The bottom of the order was heard from in two Dodgers wins here, Juan Uribe driving in seven Friday night, A.J. Ellis clearing the bases with a two-out, three-run double in the ninth inning Sunday as All-Star Clayton Kershaw pitched a three-hitter for eight innings.
"That was such a big hit," Kershaw said of his batterymate's game winner. "We need to win games like that. We've won some blowouts, but tonight we needed a clutch hit. That was huge."
Yasiel Puig, who made a diving catch in the bottom of the eighth inning, created the winning rally. After striking out in seven of his previous nine at-bats, Puig singled on a slider off Giants closer Sergio Romo leading off the ninth and flipped his bat in celebration.
Some Dodgers were annoyed with the way Romo enjoyed his save Saturday. So the Dodgers enjoyed how Romo blew this one.
"It was our turn to celebrate," Puig said.
Adrian Gonzalez followed with an infield single off the glove of first baseman Buster Posey, who tried for Puig at second base and flipped the ball wildly, Puig racing to third. Hanley Ramirez, who earlier extended his hitting streak to a career-high 18 games, tapped back to Romo for the first out. Andre Ethier was walked intentionally to bring up former Giant Juan Uribe, who struck out. Ellis then sent an 0-1 slider to left-center to clear the bases and beat Romo.
"There's something there," Ellis said of the simmering bad blood.
Manager Don Mattingly insisted that the media was seeing more than meets the eye.
"Just normal stuff," Mattingly said. "It's a good place to play. The fans are rowdy and you're going against the world champions."
Ellis, who is hitting .344 lifetime against the Giants, explained why.
"It's so much fun to play here with the energy in the stadium and the fan base they have and they've been consistently on top," said Ellis. "It makes us come together as a team. It's just a small bunch of us against everybody here. I love the underdog story. Playing here, it's just a great atmosphere."
Of course, it's hard to consider the Dodgers an underdog when Kershaw pitches.
"He pitches good against guys everywhere," said Ellis. "He definitely rises to the occasion. He makes pitches when he has to make them. Today he attacked the strike zone and kept them off balance. He got ahead in counts and made them be defensive."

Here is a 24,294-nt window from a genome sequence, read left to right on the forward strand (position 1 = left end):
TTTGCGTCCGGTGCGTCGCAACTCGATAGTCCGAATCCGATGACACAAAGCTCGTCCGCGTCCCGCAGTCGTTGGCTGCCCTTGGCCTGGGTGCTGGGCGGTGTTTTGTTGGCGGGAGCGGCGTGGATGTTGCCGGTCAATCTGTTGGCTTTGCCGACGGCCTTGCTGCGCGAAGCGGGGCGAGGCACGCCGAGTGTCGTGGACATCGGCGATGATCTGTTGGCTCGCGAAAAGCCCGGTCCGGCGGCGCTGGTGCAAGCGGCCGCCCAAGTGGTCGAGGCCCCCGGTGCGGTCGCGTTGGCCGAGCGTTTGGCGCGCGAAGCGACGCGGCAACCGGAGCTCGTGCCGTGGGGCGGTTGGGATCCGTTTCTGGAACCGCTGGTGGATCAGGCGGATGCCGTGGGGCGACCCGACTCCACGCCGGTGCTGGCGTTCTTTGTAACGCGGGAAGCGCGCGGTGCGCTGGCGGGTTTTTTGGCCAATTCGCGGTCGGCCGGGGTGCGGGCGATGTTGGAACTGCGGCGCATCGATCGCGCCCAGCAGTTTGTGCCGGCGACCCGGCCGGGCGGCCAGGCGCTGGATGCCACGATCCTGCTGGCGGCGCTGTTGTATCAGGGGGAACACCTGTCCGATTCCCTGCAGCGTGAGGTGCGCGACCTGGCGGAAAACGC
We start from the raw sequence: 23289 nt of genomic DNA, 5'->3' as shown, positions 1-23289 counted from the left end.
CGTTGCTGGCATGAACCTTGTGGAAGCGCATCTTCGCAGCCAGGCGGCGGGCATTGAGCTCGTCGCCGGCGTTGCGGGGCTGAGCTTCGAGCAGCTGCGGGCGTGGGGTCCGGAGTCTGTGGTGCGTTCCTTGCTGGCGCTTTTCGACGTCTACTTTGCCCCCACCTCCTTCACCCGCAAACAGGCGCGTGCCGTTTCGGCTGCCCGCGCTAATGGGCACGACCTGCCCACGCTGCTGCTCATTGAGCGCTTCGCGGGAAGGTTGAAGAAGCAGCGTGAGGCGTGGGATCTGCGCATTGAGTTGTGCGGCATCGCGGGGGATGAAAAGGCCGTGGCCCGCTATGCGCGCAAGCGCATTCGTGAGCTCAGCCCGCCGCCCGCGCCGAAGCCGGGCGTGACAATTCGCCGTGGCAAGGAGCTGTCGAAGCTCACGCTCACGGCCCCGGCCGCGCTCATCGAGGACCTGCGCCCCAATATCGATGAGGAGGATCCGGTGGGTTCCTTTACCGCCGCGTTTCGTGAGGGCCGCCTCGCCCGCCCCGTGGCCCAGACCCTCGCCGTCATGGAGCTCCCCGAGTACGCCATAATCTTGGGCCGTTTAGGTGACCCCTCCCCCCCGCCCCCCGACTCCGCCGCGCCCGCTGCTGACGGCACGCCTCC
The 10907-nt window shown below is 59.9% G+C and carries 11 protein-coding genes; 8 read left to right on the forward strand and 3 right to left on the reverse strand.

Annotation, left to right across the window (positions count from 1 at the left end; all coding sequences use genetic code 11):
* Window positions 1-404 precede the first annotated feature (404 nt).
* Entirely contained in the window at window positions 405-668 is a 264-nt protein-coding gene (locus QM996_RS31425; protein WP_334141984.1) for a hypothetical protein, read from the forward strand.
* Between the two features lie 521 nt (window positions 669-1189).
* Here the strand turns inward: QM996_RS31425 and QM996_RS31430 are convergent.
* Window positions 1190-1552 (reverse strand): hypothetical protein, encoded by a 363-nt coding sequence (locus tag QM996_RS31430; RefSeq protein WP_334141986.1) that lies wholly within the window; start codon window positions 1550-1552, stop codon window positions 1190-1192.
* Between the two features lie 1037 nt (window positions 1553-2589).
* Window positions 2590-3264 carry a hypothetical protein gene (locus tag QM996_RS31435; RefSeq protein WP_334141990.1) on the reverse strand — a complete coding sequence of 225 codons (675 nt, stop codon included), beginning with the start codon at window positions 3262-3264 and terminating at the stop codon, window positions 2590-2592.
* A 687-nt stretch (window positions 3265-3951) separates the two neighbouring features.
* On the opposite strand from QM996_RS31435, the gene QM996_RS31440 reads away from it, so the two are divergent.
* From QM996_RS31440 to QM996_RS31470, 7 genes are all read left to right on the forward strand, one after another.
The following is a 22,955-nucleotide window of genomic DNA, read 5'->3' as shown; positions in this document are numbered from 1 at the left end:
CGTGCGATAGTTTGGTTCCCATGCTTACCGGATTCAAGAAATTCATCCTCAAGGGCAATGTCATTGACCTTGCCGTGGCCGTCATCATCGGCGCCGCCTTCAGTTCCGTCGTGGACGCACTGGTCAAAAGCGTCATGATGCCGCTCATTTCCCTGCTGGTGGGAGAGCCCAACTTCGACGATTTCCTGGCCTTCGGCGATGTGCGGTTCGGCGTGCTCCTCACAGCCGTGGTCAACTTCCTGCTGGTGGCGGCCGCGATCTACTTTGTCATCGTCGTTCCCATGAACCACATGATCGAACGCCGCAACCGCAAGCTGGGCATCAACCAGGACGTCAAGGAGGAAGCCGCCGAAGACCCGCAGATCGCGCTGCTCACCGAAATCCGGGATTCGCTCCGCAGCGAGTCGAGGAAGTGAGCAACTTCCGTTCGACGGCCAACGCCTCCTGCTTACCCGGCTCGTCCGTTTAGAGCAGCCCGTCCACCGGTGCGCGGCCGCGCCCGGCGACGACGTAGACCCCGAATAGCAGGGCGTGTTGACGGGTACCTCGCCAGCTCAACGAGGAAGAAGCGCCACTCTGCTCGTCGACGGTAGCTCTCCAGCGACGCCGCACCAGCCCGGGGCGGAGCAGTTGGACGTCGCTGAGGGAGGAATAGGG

Kershaw, who was coming off the rare feat of throwing a shutout in Coors Field, raised his record to 8-5 and lowered his ERA to a league-leading 1.89. He is 11-4 lifetime against the Giants and three of his eight wins are against them, although he came into this game 3-3 with a 5.68 career ERA at AT&T Park.
"It's a great park to pitch in," he said. "I just like it."
What he also liked was the way Puig took over the game. This was another display of tools for Puig, who had two hits, scored a run and came from out of nowhere to make a diving catch on Guillermo Quiroz's blooper leading off the eighth inning.
"A huge play," said Kershaw. "He covered so much ground. I wasn't sure he'd get there."
Puig also struck out twice after fanning all four at-bats Saturday. And he was thrown out trying to steal third base in the fourth inning.
"No, we don't want him going there," said Mattingly. "It wasn't designed. It's part of Yasiel and what we're going through. He's aggressive, but no reason to take a chance there. He's going to score on a single anyway."
Giants right fielder Hunter Pence laid out to make a diving rob of extra bases from Gonzalez to end the first inning, but he couldn't get near the second-inning leadoff triple of Ramirez, who gave the Dodgers a lead against Chad Gaudin when he scored on Ethier's broken-bat bloop single.
The Giants tied the game in the third inning. Quiroz led off with a double to right-center, but the key play was a slider Kershaw bounced as a wild pitch to Andres Torres on a swinging strike with one out, which allowed Quiroz to take third base. He scored from there on Torres' sacrifice fly.